Prof. John Siler
The philosopher George Santayana said, "Those who cannot remember the past are condemned to repeat it." This adage is appropriate to our current rush into the "gene age," which has striking parallels to the eugenics movement of the early decades of the 20th century. This leads me into my main topic ‘Eugenics.’ What is eugenics? According to eugenicsarchives.org, “Eugenics was, quite literally, an effort to breed better human beings by encouraging the reproduction of people with "good" genes and discouraging those with "bad" genes.” Eugenicists effectively lobbied for social legislation to keep racial and ethnic groups separate, to restrict immigration from southern and eastern Europe, and to sterilize people considered "genetically unfit." To sterilize, I mean to castrate, destroy, or execute a part of the body of the unfit. In my paper, I’ll be playing the role of a sensitive socialist. I personally believe it is unjust. I do not believe it is an enabling tool for human progress, but instead, an instrument of discrimination.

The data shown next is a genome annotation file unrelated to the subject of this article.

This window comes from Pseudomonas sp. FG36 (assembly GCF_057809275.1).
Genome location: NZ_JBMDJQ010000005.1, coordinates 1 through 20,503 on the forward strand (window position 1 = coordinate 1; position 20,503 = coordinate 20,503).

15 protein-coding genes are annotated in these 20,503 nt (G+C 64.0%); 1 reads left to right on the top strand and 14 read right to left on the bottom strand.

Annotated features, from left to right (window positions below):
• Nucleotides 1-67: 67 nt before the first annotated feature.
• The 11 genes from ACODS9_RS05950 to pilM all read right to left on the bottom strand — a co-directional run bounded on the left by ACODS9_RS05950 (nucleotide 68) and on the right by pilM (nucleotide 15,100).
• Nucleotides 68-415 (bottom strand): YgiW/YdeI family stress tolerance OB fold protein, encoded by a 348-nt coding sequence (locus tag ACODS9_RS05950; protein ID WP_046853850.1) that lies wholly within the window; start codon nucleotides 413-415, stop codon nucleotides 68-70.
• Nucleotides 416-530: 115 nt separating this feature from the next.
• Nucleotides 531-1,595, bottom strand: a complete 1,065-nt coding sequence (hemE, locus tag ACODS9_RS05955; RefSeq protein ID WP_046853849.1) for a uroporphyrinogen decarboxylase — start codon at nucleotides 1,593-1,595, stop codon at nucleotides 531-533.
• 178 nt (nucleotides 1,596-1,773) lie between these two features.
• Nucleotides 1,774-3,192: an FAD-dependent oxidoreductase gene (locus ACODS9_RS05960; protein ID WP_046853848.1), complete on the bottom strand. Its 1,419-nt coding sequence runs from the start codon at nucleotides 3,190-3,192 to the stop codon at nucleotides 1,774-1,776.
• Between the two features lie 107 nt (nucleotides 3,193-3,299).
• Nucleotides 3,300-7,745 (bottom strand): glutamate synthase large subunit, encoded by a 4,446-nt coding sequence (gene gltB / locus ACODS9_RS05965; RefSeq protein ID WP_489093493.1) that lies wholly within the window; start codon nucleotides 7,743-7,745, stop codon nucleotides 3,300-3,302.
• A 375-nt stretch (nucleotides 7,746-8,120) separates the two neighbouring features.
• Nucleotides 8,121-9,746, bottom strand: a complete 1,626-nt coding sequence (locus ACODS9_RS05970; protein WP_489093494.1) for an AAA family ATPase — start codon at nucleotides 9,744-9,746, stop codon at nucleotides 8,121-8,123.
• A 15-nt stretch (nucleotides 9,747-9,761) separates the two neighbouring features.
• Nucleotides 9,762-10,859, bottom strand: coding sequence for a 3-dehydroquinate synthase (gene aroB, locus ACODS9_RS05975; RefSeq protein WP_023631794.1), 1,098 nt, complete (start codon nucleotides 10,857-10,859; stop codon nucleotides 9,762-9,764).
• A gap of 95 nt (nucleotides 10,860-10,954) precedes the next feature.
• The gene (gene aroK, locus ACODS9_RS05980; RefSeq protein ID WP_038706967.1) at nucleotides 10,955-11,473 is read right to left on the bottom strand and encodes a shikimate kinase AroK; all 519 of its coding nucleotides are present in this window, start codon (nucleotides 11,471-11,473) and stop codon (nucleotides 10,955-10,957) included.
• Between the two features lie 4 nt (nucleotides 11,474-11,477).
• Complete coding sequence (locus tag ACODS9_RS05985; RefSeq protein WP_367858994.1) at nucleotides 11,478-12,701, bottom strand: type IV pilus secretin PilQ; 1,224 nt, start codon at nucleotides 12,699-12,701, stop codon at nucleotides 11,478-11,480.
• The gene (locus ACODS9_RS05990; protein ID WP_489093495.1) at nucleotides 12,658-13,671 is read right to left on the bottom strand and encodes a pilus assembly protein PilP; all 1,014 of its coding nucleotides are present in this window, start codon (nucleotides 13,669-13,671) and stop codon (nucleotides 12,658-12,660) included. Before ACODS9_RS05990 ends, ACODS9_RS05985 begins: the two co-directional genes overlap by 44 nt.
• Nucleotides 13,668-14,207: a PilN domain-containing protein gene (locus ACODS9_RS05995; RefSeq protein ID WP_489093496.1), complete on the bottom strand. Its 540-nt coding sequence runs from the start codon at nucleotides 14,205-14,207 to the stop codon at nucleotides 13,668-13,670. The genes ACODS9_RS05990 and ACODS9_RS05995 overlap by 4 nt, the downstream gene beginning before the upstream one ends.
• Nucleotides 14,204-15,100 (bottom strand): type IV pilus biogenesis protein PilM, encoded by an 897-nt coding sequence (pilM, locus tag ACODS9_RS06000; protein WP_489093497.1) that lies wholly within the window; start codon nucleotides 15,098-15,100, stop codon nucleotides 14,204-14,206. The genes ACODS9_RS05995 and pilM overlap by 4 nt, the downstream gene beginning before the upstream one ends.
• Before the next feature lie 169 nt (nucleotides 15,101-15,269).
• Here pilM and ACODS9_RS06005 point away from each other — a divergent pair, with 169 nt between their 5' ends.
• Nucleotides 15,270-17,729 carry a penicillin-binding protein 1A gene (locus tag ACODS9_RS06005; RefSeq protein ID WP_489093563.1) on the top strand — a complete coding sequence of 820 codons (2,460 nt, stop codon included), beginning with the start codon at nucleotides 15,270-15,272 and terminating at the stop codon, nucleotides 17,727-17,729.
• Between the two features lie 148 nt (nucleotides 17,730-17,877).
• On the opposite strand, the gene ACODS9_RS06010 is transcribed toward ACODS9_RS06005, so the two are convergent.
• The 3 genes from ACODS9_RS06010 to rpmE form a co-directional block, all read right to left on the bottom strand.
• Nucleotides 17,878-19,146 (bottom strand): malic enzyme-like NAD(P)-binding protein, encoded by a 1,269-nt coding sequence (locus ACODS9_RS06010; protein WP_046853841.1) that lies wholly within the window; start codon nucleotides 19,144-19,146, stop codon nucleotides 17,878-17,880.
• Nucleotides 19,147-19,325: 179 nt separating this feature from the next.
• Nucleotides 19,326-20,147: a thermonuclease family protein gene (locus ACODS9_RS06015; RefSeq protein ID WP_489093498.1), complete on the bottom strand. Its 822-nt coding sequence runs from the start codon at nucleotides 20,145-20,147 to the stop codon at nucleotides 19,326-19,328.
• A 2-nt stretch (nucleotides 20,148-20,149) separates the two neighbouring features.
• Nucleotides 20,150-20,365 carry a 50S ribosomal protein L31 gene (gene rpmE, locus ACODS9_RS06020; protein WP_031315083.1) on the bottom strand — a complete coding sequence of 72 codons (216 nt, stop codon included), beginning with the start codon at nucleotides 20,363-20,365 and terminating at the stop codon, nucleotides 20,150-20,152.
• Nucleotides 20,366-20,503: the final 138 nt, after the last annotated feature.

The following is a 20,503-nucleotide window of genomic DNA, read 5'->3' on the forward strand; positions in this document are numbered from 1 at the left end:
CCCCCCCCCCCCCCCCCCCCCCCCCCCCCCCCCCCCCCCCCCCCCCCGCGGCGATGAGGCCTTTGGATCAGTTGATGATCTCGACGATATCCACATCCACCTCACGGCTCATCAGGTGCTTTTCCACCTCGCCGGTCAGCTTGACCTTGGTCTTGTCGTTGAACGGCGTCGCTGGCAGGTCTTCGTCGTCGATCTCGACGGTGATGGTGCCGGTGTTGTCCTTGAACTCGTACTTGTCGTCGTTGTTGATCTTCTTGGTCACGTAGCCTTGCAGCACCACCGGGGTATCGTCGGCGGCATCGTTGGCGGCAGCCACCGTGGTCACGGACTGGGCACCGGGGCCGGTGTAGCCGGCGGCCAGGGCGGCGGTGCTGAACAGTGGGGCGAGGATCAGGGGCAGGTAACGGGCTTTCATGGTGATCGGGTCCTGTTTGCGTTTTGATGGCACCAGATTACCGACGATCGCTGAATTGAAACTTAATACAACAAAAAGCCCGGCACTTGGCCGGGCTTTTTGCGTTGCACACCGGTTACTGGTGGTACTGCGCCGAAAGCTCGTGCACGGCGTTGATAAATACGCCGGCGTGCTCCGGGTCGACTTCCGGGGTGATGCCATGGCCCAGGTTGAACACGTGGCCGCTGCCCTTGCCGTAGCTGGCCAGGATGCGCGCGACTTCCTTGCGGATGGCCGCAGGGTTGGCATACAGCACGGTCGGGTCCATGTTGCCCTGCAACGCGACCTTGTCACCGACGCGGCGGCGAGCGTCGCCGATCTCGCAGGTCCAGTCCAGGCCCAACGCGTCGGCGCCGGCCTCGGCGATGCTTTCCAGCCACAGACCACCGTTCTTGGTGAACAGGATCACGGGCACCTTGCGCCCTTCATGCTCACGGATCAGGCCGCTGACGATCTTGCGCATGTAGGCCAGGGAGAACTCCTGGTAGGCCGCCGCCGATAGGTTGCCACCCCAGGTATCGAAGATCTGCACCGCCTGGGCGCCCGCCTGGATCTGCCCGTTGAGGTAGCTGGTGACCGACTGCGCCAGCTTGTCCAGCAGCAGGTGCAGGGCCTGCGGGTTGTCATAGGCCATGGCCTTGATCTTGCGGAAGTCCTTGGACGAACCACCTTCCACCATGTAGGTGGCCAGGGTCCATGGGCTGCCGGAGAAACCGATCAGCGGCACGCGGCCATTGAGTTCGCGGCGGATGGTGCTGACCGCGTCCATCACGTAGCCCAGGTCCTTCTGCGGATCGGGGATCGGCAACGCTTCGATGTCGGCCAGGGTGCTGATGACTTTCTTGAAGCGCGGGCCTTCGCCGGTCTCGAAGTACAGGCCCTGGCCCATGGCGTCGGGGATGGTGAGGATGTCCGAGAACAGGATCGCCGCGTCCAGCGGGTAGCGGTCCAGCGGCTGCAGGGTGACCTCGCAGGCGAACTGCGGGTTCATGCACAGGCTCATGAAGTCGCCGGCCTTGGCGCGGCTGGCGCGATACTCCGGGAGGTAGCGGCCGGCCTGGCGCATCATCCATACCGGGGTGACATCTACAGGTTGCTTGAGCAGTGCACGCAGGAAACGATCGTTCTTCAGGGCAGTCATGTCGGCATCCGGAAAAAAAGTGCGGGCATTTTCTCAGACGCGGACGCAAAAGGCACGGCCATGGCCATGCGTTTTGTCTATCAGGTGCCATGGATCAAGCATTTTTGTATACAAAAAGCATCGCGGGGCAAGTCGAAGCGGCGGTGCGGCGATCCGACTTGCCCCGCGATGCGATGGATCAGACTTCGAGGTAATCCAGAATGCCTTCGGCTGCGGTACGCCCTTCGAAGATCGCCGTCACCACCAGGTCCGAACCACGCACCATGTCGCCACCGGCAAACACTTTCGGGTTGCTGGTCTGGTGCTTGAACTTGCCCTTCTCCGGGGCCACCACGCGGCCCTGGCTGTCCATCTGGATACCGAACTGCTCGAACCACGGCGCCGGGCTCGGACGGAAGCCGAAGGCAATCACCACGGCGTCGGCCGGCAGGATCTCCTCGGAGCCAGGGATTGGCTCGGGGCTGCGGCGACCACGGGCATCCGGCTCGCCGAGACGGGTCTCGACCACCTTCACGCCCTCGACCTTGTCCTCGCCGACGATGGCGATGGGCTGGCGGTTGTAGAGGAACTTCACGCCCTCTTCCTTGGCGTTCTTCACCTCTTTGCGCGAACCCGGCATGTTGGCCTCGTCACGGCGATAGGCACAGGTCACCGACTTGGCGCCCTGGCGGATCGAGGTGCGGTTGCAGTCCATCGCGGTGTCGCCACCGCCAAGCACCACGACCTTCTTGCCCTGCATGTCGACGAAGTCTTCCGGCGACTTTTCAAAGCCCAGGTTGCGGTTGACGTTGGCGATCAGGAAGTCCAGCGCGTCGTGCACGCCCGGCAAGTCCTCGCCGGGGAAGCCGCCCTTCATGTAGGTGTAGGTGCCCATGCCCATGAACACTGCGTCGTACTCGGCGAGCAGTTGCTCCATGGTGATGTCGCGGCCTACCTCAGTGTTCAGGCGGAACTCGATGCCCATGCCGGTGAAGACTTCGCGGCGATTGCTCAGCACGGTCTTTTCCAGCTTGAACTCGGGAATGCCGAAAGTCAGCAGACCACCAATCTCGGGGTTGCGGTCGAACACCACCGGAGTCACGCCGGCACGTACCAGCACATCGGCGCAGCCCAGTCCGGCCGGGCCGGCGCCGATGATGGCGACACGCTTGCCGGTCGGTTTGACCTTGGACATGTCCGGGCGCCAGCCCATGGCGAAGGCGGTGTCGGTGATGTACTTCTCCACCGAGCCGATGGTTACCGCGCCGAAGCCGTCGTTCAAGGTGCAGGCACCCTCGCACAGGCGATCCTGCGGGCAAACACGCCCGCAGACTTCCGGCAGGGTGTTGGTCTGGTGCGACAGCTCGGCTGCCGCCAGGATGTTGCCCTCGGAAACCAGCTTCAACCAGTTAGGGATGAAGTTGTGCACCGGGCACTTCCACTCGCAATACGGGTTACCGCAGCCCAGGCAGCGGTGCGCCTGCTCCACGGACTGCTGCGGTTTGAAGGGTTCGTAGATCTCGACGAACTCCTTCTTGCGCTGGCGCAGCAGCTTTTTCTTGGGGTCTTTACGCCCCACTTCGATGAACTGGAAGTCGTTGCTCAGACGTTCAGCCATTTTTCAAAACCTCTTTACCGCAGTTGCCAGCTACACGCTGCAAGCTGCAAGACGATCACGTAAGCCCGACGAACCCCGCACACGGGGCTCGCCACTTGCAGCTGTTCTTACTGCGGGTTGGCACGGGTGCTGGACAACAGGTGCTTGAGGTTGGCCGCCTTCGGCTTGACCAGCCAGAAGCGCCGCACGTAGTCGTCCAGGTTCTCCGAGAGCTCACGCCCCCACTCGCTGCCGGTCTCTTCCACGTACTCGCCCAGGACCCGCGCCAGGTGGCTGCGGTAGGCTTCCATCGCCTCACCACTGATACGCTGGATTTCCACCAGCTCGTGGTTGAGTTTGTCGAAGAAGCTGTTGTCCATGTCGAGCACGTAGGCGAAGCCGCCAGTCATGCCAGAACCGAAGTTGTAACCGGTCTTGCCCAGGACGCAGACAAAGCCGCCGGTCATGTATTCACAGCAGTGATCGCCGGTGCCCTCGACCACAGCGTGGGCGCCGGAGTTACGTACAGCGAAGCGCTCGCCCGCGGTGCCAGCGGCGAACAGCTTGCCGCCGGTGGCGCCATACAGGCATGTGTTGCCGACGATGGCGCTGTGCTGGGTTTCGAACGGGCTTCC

Regarding the starvation, hunger and poverty sector, I believe the United States should do much more to help some of the poorest regions in the world feed themselves rather than just focus on food donations only. They are the strongest nation in the face of the world. Not a single country exists that does not depend on them one way or the other. The core cause behind rampant hunger and the scarcity of food in Sub-Saharan Africa and South Asia, The Chicago Council on Global Affairs said in a 230-page report, is "low productivity" on farms at a time when US development assistance continues to dwindle. The US is home to some of the most technologically advanced farming practices in the world and needs to help farmers become self-sufficient.
Next is the disease sector. Some are of the opinion that as long as a parent has an illness that is...